Live sound is getting on the net. Long runs of heavy copper cable are by no means obsolete, but the future belongs to digital signal distribution via Cat-5e and fiber optic cable. With a growing number of portable and installed systems using digital technology to cut costs and boost flexibility, manufacturers are bringing more products to market with network capability.
But which network? While we're waiting the market's decision on one or perhaps two de facto network standards, manufacturers are like baseball managers in the late innings of a tight game wondering who should bat next. Switch-hitting-the ability to bat both right- and left-handed-can be a strategic advantage in baseball. Similarly, being able to accommodate multiple audio transports in your audio product can be a strategic advantage in professional audio markets.
Lab X Technologies is often asked what it takes to field a "switch-hitting" networked audio product. We have experience with a wide range of audio network technologies, and our ESX EtherSound network module was developed specifically to allow manufacturers to bring both "lefty" (CobraNet) and "righty" (EtherSound) versions of the same base product to market.
In our experience, there are four areas to focus on when designing for networking flexibility: the audio data interface, the host interface, the network topology, and network control. Let's take them in order.
The audio data interface may be the least of your design challenges. Any audio subsystem that utilizes I2S (Inter-IC Sound) or TDM (time division multiplexed) audio data formats can readily transport audio over most digital audio networks.
The host interface, where network modules typically have a control interface to the embedded controller of the audio product, is an aspect of design where special attention needs to be paid to the "switch hitting" concept. The key design principle is to "abstract" the details of the host interface. Ideally, we can allow for multiple network modules by mapping memory to compatible electrical interfaces, and embedding code that accommodates differences in the "devilish details" of host interfaces. For instance, EtherSound using 256 16-bit registers, while CobraNet's host interface is based on a 24-bit address/data space.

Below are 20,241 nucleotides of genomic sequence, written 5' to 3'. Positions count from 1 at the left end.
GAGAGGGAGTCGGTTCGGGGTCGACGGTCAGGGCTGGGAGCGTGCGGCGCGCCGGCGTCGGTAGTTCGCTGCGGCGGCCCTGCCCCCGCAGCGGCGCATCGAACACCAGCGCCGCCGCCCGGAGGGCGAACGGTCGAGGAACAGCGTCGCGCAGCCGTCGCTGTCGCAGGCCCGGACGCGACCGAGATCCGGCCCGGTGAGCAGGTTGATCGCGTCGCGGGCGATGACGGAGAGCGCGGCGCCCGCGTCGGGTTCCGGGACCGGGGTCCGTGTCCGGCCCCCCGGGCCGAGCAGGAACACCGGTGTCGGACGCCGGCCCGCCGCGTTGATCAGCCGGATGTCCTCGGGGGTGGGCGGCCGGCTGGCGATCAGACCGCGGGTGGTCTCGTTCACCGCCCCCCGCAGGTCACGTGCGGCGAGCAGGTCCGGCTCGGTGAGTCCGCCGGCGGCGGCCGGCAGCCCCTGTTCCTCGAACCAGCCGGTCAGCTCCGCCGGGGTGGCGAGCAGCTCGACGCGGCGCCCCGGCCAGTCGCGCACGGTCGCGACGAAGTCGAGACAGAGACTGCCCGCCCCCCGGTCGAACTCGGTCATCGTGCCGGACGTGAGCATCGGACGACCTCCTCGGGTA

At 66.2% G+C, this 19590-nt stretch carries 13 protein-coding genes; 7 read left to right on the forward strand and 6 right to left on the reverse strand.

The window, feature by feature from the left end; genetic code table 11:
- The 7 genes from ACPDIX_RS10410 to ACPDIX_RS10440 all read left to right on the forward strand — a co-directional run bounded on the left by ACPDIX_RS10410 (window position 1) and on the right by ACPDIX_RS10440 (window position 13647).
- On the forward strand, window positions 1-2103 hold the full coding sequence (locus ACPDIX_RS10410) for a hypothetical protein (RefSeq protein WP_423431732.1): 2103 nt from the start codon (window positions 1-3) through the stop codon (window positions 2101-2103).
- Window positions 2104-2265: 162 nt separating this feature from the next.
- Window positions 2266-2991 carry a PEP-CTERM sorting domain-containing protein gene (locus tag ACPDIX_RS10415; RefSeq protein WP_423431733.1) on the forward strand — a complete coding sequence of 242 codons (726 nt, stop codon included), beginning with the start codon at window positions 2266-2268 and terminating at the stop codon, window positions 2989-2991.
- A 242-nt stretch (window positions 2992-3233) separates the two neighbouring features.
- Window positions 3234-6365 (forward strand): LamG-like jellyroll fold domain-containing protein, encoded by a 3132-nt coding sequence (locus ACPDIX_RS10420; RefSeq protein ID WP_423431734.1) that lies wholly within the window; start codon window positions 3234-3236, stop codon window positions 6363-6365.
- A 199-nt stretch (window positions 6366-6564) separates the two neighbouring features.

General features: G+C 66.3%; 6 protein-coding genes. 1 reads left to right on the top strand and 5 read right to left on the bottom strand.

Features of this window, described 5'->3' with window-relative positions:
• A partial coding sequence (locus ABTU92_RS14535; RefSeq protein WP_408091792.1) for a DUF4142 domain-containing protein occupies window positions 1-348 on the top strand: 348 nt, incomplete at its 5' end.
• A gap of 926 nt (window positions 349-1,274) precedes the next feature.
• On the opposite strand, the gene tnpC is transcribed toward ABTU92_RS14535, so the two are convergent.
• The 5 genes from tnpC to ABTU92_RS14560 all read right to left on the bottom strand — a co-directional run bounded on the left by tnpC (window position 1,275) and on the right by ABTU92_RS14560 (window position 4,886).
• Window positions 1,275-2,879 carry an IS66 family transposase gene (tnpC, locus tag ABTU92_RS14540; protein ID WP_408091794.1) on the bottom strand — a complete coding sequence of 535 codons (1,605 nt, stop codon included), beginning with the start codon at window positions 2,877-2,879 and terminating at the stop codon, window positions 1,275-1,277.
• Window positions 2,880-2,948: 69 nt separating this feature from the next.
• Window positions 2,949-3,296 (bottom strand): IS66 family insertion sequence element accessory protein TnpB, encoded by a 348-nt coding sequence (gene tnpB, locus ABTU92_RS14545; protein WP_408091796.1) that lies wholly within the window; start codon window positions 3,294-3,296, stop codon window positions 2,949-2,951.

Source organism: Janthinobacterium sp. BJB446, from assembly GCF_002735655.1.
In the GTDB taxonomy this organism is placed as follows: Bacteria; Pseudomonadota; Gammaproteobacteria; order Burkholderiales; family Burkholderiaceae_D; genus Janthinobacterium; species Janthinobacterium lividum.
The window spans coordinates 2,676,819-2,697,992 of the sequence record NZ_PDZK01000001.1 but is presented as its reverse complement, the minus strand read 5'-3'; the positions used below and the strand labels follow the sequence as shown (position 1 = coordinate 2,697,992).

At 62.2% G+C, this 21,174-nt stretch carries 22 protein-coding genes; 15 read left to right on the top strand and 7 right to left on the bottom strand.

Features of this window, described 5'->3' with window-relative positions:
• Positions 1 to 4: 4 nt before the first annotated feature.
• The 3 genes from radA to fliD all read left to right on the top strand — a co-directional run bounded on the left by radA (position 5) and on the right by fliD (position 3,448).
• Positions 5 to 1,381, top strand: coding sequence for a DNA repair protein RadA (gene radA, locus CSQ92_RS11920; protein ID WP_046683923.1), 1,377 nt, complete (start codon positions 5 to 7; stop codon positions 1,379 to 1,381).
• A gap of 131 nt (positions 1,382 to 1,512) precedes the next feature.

Different networks allow different topologies. EtherSound supports both daisy chain and star topologies, while other choices are restricted to star networks. Still other networking options use the same Cat-5e cable that Ethernet uses, but don't work with other equipment such as switches and media converters. These differences don't affect what's "inside the box," but with digital products, technical documentation, help screens, and user manuals are part of the product itself. System designers, installers and end users must be properly informed of the different options that are available to them on different networks. Don't forget that when someone makes a mistake using your product, they usually consider it to be your fault.
The fourth aspect is command and control via the audio network. Designing a "switch-hitting" product requires plenty of forethought in this area. We have found that the key is to abstract the lowest layer of the GUI control application so that network topology and control protocols can be localized in a single area. This does require a certain amount of discipline at the initial design stage. But if the concept is followed rigorously, it becomes easy to pop different "virtual network modules" into the desktop (or laptop) application. Each software object will correspond to a particular hardware network module installed in your audio product.
In today's networked audio environment, "switch hitting" means the ability to evolve with changing technology, not simply to accommodate a fixed range of options. Sure, there's extra engineering time needed up front, as well as ongoing support issues. But just as switch-hitters can help baseball teams win games, products with the ability to support different audio network transports can help you win business. And that is, after all, the name of the game.